Hanoi, Vietnam -- (SBWIRE) -- 09/10/2013 -- A BBC News report this month featured Da Nang and the effects that the United States’ use of Agent Orange in the war fifty years ago is having. During the war many tonnes of the lethal dioxin were used to clear jungle, which was providing cover for the North Vietnamese troops. At the old site of Da Nang airport tonnes of the chemical was stored. This caused massive leakage and the whole site is contaminated. The US government are currently on the ground in Vietnam hoping to deal with the problem.
Da Nang has seen massive growth and development in recent years. This strategic port is one of the country’s leading tourist destinations and not without good reason. The city has a rich history and is where the French Colonists first landed. It’s broad tree lined boulevards are picturesque and a pleasant place to be. Running along the riverside they are full of quaint cafés and bars. The government has pumped huge amounts of money into developing Da Nang and it is their plan to turn it into the most desirable place to live in the country.
This won’t happen though until the fear of contamination is quelled. Thousands of children born in the years after the war suffered terrible birth deformities. Their plight continues to be the cause of much anger in the area. A combination of rumour and counter-rumour left the public at the time in an uninformed position. The poor people had to drink from a well near the airport and the water was heavily contaminated. Now at last something tangible is being done.
In a new scheme thousands of tonnes of contaminated soil is loaded onto trucks and placed in Gigantic storage holders. It is then heated to 300ºC. This destroys all trace of the dioxin and leaves the soil in its original state. It is then put back where it was, clean and safe. The US has always denied legal responsibility but have always continued to show some responsibility and have aided wherever possible. This current scheme is to cost some $84 million and is scheduled for completion by 2016.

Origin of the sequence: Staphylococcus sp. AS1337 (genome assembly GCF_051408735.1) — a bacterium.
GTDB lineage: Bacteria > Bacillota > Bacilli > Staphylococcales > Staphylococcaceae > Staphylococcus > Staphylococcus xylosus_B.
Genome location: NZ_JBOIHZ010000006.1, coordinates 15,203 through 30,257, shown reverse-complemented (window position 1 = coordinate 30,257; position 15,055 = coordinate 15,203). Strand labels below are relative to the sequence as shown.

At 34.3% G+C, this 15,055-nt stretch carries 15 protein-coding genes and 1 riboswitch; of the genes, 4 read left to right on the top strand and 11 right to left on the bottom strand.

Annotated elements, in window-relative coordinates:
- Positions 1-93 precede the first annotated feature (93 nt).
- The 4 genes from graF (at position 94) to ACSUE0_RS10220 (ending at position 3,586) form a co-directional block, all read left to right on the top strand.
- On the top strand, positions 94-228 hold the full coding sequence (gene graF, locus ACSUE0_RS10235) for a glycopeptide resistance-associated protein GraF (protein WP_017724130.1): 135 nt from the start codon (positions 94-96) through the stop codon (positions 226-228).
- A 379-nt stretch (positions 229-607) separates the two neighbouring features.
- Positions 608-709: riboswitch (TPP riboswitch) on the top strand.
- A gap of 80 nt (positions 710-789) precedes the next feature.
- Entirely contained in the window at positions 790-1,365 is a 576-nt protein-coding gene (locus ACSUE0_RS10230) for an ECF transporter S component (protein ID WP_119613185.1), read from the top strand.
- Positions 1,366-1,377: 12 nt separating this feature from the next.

It is considered too little too late by many of those directly affected. However it has to be said that thankfully, future generations will be free from concern over this problem that has lingered on for half a century. This is a big commitment from the united States and surely is good news for the people of Da Nang and the whole of the country.
As Da Nang continues to be cleaned up and the governments building plans continue apace, the tourism industry sees this as yet another big boost for the country. The whole of the Central Coastal Region of Vietnam, is seeing increasing tourist numbers. Mr Tran Truong, CEO of travel giants, Asia Tour Advisor said, “ The clean up in the area of Da Nang and beyond is finally a reality. The area visited by tourists is safe, but the stigma has always lingered. This has been to Vietnam what the unexploded bombs and mines have been to Cambodia. Finally the time is in sight when we will be able to say to people, there is no contamination in Da Nang.”
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